A new variant of coronavirus has been found which is growing faster in some parts of England, MPs have been told.
Health Secretary Matt Hancock said at least 60 different local authorities had recorded Covid infections caused by the new variant.
He said the World Health Organization had been notified and UK scientists were doing detailed studies.
He said there was "nothing to suggest" it caused worse disease or that vaccines would no longer work.
He told MPs in the House of Commons that over the last week, there had been sharp, exponential rises in coronavirus infections across London, Kent, parts of Essex and Hertfordshire.
"We've currently identified over 1,000 cases with this variant predominantly in the South of England although cases have been identified in nearly 60 different local authority areas.
"We do not know the extent to which this is because of the new variant but no matter its cause we have to take swift and decisive action which unfortunately is absolutely essential to control this deadly disease while the vaccine is rolled out."
Prof Alan McNally, an expert at the University of Birmingham, said UK testing labs had picked up on this new variant in the last few weeks.
"Huge efforts are ongoing at characterising the variant and understanding its emergence. It is important to keep a calm and rational perspective on the strain as this is normal virus evolution and we expect new variants to come and go and emerge over time."
There is a simple rule for understanding all "new strain" or "new variants": Ask whether the behaviour of the virus has changed.
This is crucial as viruses mutate all the time, it's just what they do. And so far we've been given the "scare" but not the "answer".
Matt Hancock said the new variant of coronavirus "may be associated" with the faster spread in the South East of England.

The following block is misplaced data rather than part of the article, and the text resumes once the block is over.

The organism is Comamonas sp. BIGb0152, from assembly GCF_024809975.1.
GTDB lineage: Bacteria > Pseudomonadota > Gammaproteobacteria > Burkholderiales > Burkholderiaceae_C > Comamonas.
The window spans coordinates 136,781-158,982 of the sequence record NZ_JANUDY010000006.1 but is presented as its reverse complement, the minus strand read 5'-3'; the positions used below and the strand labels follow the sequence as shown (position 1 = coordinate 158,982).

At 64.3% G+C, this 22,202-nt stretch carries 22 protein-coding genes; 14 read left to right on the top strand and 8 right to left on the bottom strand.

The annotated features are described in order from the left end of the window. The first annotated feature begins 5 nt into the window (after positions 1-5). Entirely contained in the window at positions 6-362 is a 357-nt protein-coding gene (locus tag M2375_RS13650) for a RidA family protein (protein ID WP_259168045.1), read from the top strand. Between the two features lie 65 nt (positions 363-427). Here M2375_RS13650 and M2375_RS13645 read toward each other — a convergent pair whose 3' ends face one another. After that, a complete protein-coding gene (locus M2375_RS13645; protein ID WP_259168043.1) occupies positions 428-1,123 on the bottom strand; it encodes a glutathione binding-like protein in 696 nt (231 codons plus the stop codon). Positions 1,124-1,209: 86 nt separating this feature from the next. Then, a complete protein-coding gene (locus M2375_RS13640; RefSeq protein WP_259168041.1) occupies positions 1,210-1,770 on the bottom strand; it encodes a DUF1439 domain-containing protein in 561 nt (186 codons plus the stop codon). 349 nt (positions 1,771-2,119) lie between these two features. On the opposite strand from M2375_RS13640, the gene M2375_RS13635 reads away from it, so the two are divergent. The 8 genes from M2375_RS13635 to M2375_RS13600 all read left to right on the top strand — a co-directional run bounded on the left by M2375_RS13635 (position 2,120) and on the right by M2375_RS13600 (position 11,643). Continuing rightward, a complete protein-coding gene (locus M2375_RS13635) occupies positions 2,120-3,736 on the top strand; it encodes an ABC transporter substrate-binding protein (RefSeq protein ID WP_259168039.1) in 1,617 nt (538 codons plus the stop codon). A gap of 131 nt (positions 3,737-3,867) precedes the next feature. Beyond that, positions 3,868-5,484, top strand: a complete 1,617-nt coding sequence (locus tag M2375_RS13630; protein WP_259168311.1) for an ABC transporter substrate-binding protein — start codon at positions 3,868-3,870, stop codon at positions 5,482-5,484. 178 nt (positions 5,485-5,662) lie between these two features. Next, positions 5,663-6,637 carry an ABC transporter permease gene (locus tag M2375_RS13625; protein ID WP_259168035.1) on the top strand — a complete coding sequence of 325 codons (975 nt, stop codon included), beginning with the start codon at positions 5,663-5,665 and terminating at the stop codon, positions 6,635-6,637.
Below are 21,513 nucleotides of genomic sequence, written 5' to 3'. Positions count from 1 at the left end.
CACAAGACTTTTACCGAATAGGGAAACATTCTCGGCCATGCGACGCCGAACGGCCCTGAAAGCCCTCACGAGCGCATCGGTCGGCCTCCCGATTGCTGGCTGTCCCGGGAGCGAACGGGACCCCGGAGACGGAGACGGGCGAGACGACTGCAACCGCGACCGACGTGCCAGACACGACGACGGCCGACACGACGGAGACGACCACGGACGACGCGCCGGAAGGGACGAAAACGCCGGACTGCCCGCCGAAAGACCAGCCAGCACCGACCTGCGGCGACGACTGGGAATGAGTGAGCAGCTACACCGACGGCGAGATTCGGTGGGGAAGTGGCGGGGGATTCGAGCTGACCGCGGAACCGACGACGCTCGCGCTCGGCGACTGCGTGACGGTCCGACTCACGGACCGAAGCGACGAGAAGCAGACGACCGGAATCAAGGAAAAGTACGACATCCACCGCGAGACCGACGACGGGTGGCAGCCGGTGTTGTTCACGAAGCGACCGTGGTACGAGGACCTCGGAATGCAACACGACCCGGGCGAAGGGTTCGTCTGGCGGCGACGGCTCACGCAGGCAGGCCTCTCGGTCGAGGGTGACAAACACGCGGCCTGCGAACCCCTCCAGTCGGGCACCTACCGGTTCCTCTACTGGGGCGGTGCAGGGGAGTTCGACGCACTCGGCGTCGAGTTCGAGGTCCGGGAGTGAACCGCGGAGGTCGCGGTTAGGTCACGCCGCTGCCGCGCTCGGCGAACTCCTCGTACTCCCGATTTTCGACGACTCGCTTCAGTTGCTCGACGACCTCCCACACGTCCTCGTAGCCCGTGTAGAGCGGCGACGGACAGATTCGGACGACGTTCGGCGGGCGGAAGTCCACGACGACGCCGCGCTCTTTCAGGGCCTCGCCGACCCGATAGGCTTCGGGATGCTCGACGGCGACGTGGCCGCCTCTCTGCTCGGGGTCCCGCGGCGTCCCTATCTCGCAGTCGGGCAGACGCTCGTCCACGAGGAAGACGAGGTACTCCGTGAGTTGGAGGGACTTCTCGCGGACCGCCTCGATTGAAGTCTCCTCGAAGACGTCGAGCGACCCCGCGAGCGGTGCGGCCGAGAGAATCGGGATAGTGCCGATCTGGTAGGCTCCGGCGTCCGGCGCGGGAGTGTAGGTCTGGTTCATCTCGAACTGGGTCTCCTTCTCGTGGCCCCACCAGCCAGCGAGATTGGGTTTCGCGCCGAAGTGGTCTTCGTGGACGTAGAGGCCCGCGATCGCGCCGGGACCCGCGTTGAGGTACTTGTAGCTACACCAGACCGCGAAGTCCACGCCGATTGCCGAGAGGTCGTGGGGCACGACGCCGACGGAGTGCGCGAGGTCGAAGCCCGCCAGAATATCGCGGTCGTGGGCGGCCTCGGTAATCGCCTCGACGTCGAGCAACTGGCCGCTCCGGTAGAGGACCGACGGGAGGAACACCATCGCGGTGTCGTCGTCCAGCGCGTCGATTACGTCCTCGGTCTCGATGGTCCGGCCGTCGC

This is not the same as saying it "is causing" the rise and Mr Hancock did not say this virus has evolved to spread from person-to-person more readily.
New strains can become more common for reasons that have nothing to do with the virus.
One explanation for the emergence of the "Spanish strain" over the summer was tourism.
So at the moment there are scary headlines everywhere, but still no scientific detail to know how significant this is.
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Prof Jonathan Ball, Professor of Molecular Virology at Nottingham University, said: "The genetic information in many viruses can change very rapidly and sometimes these changes can benefit the virus - by allowing it to transmit more efficiently or to escape from vaccines or treatments - but many changes have no effect at all.
"Even though a new genetic variant of the virus has emerged and is spreading in many parts of the UK and across the world, this can happen purely by chance.
"Therefore, it is important that we study any genetic changes as they occur, to work out if they are affecting how the virus behaves, and until we have done that important work it is premature to make any claims about the potential impacts of virus mutation."